When I was a child, the constant dialogue I had with my mother took the form of instruction: wash your hands, eat your carrots, look both ways before you step off the school bus. All else was in some way a teaching moment, like when I learned how to tell time, or asked what makes the leaves turn color in the fall.
The nature of our conversations shifted when I had something to offer in return. And by the time I was a ‘tween I could tell she enjoyed my company because she’d pick me up from school and take me with her on errands she could’ve done earlier in the day without me. I remember going shopping with her when she needed a new dress for a cousin’s wedding. And it was fun.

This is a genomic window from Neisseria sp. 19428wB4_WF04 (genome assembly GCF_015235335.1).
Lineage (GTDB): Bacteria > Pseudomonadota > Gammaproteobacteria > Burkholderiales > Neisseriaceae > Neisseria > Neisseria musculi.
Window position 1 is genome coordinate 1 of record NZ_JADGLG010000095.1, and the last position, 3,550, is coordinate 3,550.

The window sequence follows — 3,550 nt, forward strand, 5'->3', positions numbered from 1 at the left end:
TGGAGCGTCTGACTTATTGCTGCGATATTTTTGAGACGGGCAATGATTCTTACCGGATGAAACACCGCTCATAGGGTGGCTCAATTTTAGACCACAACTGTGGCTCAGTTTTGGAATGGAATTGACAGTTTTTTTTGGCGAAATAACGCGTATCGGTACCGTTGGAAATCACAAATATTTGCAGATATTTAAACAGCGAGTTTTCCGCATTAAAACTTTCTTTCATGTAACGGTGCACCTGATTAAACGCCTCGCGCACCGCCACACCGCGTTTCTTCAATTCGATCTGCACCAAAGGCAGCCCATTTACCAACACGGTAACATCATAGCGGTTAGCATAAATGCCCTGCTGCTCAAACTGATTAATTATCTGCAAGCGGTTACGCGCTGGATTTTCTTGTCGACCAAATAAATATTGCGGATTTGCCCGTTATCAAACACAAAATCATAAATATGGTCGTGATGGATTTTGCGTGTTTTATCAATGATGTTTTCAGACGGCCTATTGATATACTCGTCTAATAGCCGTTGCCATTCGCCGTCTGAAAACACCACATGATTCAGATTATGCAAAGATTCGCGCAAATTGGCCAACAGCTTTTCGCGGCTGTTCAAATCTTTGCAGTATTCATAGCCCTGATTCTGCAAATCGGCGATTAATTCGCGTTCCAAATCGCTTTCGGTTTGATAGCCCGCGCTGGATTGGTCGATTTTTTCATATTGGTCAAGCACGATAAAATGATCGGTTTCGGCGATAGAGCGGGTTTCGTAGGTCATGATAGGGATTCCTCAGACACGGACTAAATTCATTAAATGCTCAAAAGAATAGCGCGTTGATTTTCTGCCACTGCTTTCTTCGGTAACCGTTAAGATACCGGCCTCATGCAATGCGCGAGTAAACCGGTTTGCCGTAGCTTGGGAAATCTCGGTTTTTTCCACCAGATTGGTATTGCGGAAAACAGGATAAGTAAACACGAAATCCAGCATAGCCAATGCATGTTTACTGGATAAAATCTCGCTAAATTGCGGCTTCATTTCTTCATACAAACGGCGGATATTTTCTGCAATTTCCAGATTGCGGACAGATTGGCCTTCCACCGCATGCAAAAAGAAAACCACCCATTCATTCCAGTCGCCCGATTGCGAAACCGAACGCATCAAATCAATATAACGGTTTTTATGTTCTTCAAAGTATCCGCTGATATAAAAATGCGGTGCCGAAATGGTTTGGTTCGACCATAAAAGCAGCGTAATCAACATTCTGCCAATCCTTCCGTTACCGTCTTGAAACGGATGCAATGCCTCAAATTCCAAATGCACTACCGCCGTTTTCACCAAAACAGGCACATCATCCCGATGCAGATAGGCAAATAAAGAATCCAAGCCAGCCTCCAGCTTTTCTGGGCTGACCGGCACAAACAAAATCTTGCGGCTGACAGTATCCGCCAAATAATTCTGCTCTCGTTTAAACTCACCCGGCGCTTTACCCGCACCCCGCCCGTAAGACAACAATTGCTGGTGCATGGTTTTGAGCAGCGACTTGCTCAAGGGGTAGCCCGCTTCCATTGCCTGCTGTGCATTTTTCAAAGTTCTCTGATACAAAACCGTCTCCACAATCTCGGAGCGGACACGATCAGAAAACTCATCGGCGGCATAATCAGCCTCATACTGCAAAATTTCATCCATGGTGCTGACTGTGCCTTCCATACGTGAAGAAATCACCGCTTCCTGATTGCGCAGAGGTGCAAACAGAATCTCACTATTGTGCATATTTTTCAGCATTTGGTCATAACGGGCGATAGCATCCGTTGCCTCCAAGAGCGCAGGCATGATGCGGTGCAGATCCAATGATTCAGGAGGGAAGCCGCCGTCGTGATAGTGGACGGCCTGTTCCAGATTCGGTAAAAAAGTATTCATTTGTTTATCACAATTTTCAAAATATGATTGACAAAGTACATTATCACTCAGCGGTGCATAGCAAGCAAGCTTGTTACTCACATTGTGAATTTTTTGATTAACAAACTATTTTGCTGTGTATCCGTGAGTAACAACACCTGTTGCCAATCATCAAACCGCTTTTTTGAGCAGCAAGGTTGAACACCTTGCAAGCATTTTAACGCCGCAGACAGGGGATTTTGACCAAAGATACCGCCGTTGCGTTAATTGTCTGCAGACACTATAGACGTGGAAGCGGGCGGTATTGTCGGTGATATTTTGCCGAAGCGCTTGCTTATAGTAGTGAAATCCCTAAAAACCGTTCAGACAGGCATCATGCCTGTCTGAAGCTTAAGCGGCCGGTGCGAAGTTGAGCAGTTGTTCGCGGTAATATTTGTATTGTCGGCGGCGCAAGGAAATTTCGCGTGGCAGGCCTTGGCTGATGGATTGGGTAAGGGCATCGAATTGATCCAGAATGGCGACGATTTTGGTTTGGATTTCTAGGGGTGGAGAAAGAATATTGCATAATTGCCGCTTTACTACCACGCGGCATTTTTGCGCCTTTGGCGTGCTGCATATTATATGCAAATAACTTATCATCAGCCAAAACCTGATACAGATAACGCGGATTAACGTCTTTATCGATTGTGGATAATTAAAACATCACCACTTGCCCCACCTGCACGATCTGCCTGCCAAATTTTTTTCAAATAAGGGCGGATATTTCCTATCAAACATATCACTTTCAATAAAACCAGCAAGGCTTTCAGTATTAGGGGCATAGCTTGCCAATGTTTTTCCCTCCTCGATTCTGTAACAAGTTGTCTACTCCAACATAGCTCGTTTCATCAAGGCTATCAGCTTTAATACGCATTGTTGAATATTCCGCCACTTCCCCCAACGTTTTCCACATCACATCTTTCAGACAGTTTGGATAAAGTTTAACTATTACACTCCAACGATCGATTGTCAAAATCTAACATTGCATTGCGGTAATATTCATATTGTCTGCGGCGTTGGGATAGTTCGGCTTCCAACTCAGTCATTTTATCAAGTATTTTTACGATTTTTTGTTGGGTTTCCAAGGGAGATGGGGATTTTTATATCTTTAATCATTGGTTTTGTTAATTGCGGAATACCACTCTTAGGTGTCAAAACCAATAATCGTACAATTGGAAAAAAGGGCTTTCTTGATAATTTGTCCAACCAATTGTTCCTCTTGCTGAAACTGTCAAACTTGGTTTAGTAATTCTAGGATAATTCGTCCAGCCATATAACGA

Once I was in high school, I’d come to know her not only as my mother, but also as a person. When we sat at the kitchen table sharing a pot of tea, she would tell me stories about her childhood or her courtship with my father. We’d often discuss a movie we’d seen or a current event. She’d want to know my opinion. And I could make her laugh.
I knew I was an adult when she began asking me for advice. At first it was about the menu for one of her dinner parties. Then she wanted my input on choosing new wallpaper. But it mattered most when she, as an only child, was the sole caregiver to her aging mother.
Despite living 200 miles apart, not a day goes by that we don’t speak on the phone. And we Skype every Sunday. Maybe my mother and I are unusually close, but I don’t think we’re such an oddity. Because when I look at the women I know – from every race and ethnic group, scattered across different regions of the country, spanning several generations – there’s often a common thread: the profoundly intimate relationship between mothers and daughters. And it’s not just because they are mother and daughter – it’s because they are friends.